With Tibetans increasingly demonstrating their resistance to China’s rule through protests, cultural resistance and the drastic act of self-immolation, the need for governments to stand together in addressing the crisis in Tibet is ever more urgent. More than 120 Tibetans have self-immolated in Tibet [4], the latest such instance being an 18 year-old monk named Kunchok Sonam, who died following his protest on 20 July 2013 in Ngaba, eastern Tibet.

“As Xi Jinping prepares to take the stage at his first G20 summit, alongside leaders representing the largest and most influential democracies in the world, Tibetans are literally dying for freedom,” said Tenzin Jigme, International Tibet Network. “It’s time for G20 leaders to jointly hold Xi Jinping accountable for his failed policies in Tibet. After almost a year at the helm of China’s Communist Party, Xi has overseen a worsening crackdown in Tibet. A new global approach is needed with like-minded governments standing together for Tibet.”

China’s crackdown in Tibet has intensified in recent months, including a sweeping campaign to criminalise relatives and friends of those self-immolating, and the use of brutal force against peaceful gatherings of Tibetans. On 6 July 2013, at least ten Tibetans were injured - three critically - in Tawu, eastern Tibet, after Chinese security forces opened fire on crowds that had gathered to celebrate the Dalai Lama’s birthday [5].

“The more China tightens its grip in Tibet with brutal military and judicial crackdowns the stronger the resolve becomes of Tibetans to preserve and express their own identity and culture,” concluded Philippa Carrick, Tibet Society.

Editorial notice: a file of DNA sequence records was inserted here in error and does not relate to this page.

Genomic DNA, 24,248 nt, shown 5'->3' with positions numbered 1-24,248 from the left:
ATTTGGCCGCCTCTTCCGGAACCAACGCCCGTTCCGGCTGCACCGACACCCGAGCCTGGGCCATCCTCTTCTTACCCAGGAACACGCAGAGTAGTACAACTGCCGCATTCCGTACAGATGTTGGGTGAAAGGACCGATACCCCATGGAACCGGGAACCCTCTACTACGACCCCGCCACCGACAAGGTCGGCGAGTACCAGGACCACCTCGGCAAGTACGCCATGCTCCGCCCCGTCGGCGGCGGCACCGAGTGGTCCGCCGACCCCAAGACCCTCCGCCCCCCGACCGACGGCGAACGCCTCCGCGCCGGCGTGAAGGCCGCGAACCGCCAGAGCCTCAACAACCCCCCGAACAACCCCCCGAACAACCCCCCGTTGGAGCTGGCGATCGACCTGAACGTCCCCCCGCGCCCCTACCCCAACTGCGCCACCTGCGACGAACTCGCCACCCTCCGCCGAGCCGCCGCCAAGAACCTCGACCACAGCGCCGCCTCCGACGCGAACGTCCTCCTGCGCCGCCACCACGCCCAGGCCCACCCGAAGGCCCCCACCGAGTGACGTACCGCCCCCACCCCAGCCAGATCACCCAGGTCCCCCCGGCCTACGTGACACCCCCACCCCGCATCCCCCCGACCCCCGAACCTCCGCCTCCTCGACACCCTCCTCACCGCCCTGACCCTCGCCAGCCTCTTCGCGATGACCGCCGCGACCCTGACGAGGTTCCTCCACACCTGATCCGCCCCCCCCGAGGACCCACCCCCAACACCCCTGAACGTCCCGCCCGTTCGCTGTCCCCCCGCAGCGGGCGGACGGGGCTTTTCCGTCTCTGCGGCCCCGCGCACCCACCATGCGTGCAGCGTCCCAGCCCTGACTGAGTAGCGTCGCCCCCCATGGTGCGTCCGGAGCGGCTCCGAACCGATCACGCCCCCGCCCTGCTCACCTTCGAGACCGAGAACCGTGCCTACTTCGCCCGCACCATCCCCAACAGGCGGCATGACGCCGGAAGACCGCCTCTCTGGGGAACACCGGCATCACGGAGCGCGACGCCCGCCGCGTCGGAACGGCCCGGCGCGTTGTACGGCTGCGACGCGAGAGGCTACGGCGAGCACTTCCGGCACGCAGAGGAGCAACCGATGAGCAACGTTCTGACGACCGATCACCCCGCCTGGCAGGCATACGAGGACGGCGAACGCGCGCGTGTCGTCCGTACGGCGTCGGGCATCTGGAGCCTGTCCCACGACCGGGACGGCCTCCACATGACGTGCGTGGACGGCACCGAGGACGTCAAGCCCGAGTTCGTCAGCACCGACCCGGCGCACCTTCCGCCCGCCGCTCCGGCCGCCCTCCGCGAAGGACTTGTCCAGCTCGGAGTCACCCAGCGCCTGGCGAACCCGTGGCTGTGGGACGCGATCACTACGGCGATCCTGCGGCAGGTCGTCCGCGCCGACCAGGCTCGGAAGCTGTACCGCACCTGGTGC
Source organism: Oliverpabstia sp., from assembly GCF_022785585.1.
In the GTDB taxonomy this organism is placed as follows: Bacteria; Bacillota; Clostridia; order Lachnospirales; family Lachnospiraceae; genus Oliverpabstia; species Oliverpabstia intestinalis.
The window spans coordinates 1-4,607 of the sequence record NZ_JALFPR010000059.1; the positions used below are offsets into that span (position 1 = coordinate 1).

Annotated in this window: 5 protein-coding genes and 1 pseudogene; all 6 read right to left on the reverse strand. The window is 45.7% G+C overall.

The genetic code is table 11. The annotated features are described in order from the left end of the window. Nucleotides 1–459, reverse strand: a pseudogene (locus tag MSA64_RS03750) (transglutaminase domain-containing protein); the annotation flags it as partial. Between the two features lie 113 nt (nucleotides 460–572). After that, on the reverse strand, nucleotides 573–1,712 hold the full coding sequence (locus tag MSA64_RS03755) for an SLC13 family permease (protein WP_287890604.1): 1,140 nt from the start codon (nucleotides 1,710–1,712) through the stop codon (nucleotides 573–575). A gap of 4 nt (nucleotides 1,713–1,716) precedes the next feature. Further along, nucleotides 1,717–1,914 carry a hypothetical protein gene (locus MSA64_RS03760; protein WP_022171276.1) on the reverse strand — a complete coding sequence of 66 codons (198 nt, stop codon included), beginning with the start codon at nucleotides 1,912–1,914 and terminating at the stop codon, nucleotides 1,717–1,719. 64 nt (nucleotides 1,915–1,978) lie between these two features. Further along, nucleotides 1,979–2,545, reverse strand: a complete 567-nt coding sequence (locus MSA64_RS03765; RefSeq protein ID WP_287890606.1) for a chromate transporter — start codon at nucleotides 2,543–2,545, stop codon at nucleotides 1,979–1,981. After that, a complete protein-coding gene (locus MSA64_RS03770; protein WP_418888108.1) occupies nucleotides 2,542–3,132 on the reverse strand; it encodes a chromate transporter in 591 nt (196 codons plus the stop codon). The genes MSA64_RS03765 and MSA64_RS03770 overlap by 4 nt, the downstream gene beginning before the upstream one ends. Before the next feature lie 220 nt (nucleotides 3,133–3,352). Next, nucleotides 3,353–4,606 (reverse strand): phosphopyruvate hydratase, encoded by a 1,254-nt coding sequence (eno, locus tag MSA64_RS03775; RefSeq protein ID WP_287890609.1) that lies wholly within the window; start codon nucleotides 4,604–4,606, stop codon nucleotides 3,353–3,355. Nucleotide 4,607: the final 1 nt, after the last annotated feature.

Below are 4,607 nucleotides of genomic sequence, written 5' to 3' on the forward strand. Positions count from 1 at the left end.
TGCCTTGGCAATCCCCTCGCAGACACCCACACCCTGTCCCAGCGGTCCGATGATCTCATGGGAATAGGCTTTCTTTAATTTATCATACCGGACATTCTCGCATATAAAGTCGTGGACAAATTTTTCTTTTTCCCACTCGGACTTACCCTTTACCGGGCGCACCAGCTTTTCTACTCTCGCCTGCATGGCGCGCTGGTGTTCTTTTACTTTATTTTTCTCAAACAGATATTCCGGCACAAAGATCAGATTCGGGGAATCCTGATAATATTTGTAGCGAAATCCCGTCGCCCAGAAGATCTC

Contact in the UK:
Philippa Carrick, Tibet Society 020 7272 1414, This e-mail address is being protected from spam bots, you need JavaScript enabled to view it

Spokespeople from G20 countries:
Argentina: Alcira Calascibetta, Fundación Pro Tíbet [English, Spanish] +54 11 48327411
Australia: Kyinzom Dhongdue, Australia Tibet Council [English, Tibetan] +61 416 695 590
Brazil: Cerys Tramontini, Tibet Culture Centre: [English, Portuguese] +55 4891 299 66
Canada: Kate Woznow, Students for a Free Tibet [English] + 1 917 601 0069 or Lhadon Tethong, Tibet Action Institute [English] +91 9882770392
EU: Alison Reynolds, International Tibet Network [English] + 44 7711 843884
France: Tenzin Namgyal, Students for a Free Tibet [English, Tibetan, French] +33 6 33 69 90 99
Germany: Nadine Baumann, Tibet Initiative Deutschland [English, German] + 49 1779 315 616
India: Tashi Dolma, Tibetan Women’s Association [English, Tibetan] + 91 9459 553 953
Italy: Gunther Gologna, Associazione Italia Tibet [English, Italian] +39 339 100 5571
Japan: Tsering Dorjee, Students for a Free Tibet [Tibetan, Japanese] +81 080 6952 6611